Our first stop was in Joplin. In April of 2011, a huge tornado ripped through the city, completely destroying much of the town, and leaving the rest broken, but not beyond repair.
The FFA chapter president said during our tour of Joplin that before the tornado hit, people would walk through Wal-Mart without saying hi to anyone, buy their stuff and go. After the tornado that killed 166 people ravaged the town, however, Joplin became a community. They joined together in the face of a natural disaster, and worked to rebuild their city.
The residents whose homes were absolute rubble after the half-mile tornado struck without warning could have moved somewhere else, where they wouldn’t have to worry about tornadoes or constantly see the reminder that their old lives were gone, but most of them didn’t. They stayed and worked to build new homes, to build new lives. That says a lot about Joplin, and about the resiliency of American families.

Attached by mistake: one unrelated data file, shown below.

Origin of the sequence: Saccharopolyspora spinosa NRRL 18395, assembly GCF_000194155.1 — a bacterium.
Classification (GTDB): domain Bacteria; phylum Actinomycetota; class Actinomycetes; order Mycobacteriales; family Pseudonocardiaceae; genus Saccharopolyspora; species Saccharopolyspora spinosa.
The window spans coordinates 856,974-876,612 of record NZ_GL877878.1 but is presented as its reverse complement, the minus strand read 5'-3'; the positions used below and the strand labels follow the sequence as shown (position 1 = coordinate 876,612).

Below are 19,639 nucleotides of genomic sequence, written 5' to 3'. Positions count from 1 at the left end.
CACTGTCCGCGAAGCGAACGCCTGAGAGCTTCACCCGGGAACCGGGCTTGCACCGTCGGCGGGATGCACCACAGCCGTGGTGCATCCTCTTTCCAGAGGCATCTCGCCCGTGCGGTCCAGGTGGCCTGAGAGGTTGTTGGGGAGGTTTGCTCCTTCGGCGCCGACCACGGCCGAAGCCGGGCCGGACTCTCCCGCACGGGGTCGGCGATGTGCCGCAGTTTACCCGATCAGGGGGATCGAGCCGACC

Even the residents who weren’t hit by the tornado pitched in to help. The craziest thing about tornadoes is that one block can be just completely gone, and the next block over practically untouched. It’s hard to think that your house was that close to being totally fine. But those who kept their homes still came out to rebuild the businesses, and the homes of the families who were in the direct path. It was a community-wide rebuilding project, not an individual one.
I was prepared for some destruction, but it’s still totally different to see it firsthand as to see pictures. To see someone get emotional talking about the house they used to have. To see a naked, pathetic tree standing alone in the middle of what used to be a bustling metropolis. To see a giant hole where the high school used to be. But then to see someone’s brand new home. To see a beautiful park with lots of families playing there. To see new plants and landscaping that you planted in someone’s front yard. Those are the images I want to remember. That’s what I took back with me.